News

Millen named to school board

Bob Millen, who says he likes to make things work, will try his hand at public education as a member of the Federal Way School Board.

Millen was appointed Thursday to a vacant seat on the board. The rest of the five-member board chose him over four other finalists.

Public office is a first for Millen, an Ohio native who has lived in Federal Way for 24 years, is the father of three sons and has been active in schools as a PTA president. He’s a Boeing engineer, designing data acquisition systems.

Millen cited his engineer’s penchant for finding solutions while answering questions from the board in an interview that was one of five –– all with the same questions –– during a public meeting at the school district headquarters. After the interviews, the candidates waited for an hour while the board deliberated behind closed doors in an executive session.

When the board members were through, they voted in 2-2 deadlocks four times on three of the finalists –– once on Evelyn Castellar, twice on Mary Kenfield and once on Millen –– before Millen won 4-0 on a second nomination of him.

“We could have worked with any of you,” board president Earl VanDorien told the runnersup.

“I wish we had more (open) seats,” said board member Charles Hoff, adding he hopes the other finalists will remain interested in school business.

Eleven people applied for the vacancy created by Ann Murphy’s resignation in February. Millen will serve the remaining 16 months of her unexpired term, then can run in next year’s election for a new four-year term. He has indicated he will be a candidate.

In his answers to the board’s questions before an audience of 20 people, many of them spouses, other relatives and supporters of the finalists, Millen said it’s the responsibility of the board and the district to make Federal Way’s public education system work.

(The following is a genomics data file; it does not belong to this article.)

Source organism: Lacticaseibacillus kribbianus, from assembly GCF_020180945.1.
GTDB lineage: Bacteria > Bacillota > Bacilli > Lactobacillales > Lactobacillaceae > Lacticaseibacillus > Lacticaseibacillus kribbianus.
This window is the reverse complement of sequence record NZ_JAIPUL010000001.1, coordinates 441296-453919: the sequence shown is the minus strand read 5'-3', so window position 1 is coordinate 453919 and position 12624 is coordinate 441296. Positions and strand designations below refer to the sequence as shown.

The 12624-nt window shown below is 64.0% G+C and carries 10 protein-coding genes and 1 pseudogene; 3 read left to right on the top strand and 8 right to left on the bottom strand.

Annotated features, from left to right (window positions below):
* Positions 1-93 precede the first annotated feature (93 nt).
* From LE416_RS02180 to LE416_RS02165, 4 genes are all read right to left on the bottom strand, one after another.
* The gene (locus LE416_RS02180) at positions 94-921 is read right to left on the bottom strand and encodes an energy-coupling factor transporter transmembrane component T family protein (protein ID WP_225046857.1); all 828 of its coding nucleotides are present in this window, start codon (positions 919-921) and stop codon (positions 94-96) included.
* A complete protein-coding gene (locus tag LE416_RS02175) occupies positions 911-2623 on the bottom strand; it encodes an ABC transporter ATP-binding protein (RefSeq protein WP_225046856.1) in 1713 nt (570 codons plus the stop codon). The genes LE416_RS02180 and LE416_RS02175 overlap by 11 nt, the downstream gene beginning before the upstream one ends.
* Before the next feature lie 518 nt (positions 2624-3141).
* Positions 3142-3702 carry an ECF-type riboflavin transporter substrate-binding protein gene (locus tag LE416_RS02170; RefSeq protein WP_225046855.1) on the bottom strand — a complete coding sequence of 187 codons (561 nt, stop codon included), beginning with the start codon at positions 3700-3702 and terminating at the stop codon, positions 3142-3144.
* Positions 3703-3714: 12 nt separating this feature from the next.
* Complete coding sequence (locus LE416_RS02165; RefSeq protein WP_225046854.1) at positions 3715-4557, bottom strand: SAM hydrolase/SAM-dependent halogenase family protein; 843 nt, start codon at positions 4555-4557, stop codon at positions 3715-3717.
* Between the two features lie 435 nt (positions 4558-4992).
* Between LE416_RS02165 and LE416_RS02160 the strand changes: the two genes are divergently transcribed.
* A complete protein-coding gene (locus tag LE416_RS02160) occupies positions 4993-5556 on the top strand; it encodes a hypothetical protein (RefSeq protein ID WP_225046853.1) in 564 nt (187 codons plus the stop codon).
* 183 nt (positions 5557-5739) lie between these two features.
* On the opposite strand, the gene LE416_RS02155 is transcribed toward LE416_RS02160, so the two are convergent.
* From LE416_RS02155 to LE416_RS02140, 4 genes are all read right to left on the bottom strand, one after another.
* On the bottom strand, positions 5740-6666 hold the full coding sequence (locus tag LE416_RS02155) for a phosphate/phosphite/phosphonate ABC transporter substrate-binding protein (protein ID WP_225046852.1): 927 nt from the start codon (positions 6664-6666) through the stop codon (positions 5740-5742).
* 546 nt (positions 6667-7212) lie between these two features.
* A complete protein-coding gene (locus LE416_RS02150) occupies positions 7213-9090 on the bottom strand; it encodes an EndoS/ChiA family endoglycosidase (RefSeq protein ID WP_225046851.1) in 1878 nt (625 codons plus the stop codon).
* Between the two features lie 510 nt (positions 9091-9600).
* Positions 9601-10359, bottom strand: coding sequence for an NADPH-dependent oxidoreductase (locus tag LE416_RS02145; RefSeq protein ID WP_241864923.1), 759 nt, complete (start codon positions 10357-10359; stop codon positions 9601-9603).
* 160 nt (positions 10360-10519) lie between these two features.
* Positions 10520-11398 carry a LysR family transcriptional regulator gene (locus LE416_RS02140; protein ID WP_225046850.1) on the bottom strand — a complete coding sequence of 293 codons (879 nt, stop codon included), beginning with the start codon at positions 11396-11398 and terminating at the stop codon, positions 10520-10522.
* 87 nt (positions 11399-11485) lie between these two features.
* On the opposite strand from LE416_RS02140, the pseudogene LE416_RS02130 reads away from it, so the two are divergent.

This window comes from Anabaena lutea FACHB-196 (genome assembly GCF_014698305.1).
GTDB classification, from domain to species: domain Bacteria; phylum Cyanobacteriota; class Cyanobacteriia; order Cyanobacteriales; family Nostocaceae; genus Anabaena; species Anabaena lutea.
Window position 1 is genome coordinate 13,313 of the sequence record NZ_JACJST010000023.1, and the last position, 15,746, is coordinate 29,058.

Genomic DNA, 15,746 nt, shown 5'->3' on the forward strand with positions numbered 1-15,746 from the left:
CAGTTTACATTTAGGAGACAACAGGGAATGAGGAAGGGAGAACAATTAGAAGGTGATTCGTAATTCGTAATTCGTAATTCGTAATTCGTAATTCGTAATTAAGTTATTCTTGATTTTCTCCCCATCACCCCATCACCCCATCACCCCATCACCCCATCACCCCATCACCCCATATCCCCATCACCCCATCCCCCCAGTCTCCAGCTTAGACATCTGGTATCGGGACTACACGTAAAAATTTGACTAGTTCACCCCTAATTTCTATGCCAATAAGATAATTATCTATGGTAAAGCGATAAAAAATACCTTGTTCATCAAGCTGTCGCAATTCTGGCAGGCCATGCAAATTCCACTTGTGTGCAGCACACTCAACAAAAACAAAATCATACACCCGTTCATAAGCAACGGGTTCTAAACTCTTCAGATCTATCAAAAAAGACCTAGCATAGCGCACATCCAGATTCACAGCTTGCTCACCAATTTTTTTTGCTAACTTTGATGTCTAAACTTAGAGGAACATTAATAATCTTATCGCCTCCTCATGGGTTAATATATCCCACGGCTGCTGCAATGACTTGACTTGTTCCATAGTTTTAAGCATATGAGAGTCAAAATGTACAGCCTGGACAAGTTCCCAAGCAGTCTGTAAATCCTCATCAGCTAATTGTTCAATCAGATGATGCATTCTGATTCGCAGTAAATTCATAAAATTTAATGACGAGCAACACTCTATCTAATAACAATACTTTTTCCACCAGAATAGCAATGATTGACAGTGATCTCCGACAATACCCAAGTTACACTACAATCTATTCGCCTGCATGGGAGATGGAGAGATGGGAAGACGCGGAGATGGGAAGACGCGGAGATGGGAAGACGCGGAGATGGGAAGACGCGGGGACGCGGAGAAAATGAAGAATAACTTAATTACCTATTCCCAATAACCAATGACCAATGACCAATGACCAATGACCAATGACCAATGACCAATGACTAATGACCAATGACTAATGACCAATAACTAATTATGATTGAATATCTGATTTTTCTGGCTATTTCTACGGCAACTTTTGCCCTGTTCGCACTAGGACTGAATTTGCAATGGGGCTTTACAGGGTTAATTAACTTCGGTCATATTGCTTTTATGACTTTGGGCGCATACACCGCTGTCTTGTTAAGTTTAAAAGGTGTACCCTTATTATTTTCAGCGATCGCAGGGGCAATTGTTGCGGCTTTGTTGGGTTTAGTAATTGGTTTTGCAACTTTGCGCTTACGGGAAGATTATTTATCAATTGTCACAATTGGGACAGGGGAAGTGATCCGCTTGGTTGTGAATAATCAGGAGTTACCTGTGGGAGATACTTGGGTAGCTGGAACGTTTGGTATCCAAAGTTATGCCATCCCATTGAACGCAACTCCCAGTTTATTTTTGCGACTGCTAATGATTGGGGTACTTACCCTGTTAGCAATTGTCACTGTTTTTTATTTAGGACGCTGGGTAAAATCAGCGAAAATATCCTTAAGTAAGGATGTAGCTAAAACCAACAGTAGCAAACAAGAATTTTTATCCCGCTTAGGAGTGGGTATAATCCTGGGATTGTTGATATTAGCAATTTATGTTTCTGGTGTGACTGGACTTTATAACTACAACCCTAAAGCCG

He said high school graduation requirements should focus more on post-high school education, not only the minimum requirements. He also said tests should be given for every grade level to prepare fourth, seventh and 10th-graders for the Washington Assessment of Student Learning (WASL), teachers should have a bigger voice in board decisions, and that new programs are needed to help reverse the trend in which approximately 50 percent of seventh-graders are two or more years behind their appropriate reading levels. “What we have now isn’t working as well as it should,” he said.

On another matter, he said it’s the board’s job to select curriculum and instructional materials for the schools.

Millen, appearing slightly stunned by his selection, said he was glad the lengthy process was over. In a nod to his fellow finalists, he said he wouldn’t have been upset if he hadn’t been appointed.

“I thought I’d win either way,” he said.

Kenfield is a state PTA official who ran against Murphy in 1999. Castellar is a businesswoman. The other finalists were Michael McLeod, a teacher in the Highline School District, and Valerie Scott, a former teacher.

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